WASHINGTON (AFP) – Violent attacks in Iraq have soared to the highest level on record, the Pentagon said in a quarterly report, describing Moqtada al-Sadr’s Mahdi Army militia as the single largest threat to stability.
The report, released just hours after former CIA chief Robert Gates was sworn in Monday as the new defense secretary, said there was an average of 959 attacks per week between August 12 and November 10.
That is the highest recorded level of attacks since the US Congress ordered the Pentagon in 2005 to compile and issue the quarterly data.
There was a 22 percent jump in attacks and a two percent increase in civilian casualties compared to the three preceding months said the report, titled “Measuring Stability and Security in Iraq.”
Sixty-eight percent of the attacks were aimed at soldiers with the US-led coalition, but most casualties were Iraqis.
“The violence in Iraq poses a grave threat to political progress,” the report said Tuesday, adding that some of the increase “could be attributed to a seasonal spike in violence during (the holy month of) Ramadan.”
Attacks on infrastructure have dropped, but the cumulative effect of attacks have strained services for Iraqis, according to the report.
Fifty-four percent of all attacks took place in the provinces of Baghdad and Al-Anbar. Outside of that area, which encompasses most of what US officials call the Sunni Triangle, “more than 90 percent of Iraqis reported feeling very safe in their neighborhoods,” it said.
The largest threat to security was radical Shiite cleric Sadr’s Mahdi Army militia, “which has replaced Al-Qaeda in Iraq as the most dangerous accelerant of potentially self-sustaining sectarian violence in Iraq,” according to the report.
Sadr’s Iranian-backed militia is believed to have up to 60,000 fighters, and is blamed for much of the violence against minority Sunnis.
The 30-strong Sadrist bloc in Iraq’s parliament is also a key part of Prime Minister Nuri al-Maliki’s ruling coalition.
The Pentagon report said that Iraq’s National Reconciliation and Dialogue Project, aimed at building ties between mainstream Shiite and Sunni political groups and to isolate Iraq’s insurgent groups and illegal militias, had “shown little progress” as sectarian violence “has steadily increased despite meetings among religious and tribal leaders.”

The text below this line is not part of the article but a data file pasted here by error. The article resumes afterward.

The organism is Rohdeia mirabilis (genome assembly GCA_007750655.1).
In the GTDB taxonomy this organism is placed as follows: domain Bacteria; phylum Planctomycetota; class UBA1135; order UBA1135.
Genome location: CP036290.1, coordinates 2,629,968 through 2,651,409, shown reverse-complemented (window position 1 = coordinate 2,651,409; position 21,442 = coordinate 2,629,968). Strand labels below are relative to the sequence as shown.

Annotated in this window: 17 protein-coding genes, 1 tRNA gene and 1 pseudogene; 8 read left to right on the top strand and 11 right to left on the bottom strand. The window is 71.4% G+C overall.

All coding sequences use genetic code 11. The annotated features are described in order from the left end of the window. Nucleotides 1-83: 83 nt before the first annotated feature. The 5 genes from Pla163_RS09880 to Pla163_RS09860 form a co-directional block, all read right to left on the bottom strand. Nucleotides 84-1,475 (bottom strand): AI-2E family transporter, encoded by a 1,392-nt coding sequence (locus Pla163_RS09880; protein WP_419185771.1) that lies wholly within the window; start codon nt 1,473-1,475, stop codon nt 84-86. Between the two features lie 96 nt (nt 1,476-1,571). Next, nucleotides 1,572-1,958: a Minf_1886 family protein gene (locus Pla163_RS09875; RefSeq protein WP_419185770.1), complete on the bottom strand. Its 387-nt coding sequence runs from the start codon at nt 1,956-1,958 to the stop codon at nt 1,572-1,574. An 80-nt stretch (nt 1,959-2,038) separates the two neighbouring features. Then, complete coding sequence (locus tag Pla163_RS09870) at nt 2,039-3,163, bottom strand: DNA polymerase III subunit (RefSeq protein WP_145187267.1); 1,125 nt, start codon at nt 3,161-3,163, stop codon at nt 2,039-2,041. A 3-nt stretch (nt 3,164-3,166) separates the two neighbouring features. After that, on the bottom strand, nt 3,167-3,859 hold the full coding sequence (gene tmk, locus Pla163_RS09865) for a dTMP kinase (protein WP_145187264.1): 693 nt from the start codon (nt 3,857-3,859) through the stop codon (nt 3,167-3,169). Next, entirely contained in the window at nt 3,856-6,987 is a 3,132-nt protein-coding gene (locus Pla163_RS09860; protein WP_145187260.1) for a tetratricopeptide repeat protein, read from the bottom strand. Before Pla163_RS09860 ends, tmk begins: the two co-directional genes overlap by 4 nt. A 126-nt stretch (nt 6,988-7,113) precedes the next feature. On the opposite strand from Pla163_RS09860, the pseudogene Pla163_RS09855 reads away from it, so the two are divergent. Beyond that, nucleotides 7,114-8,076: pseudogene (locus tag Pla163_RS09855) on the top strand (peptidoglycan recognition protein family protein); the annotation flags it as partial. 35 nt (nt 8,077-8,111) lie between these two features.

Gates, who announced he would soon travel to Iraq to hear directly from US military commanders, said at his swearing-in ceremony that “failure in Iraq … would be a calamity that would haunt our nation, impair our credibility and endanger Americans for decades to come.”
Debate is currently raging in Washington over whether to send more US troops to Iraq to control violence before handing over security to the Iraqis.
Top US military officials are questioning a White House plan to send between 15,000 and 30,000 more US troops to Iraq for up to eight months, The Washington Post reported Tuesday.
US troop levels in Iraq have dipped to 129,000 over the past week, but have generally hovered around 140,000.
The paper, citing unnamed US officials familiar with the “intense” debate, said the Joint Chiefs of Staff unanimously disagree with the plan, in part because the force’s mission has not been defined.
The Joint Chiefs believe the White House is pushing the plan for more troops partly because of limited alternatives, according to the Post.
The top Pentagon officials have told President George W. Bush that a short-term troop increase could boost virtually all of Iraq’s armed factions without strengthening the long-term position of the US military or Iraq’s security forces, the Post reported.
Plummeting US public support for the Iraq war has spurred the US president to undertake a major Iraq strategy review.
After meeting with US military chiefs last week, Bush said he was putting off a decision on the way forward until early January.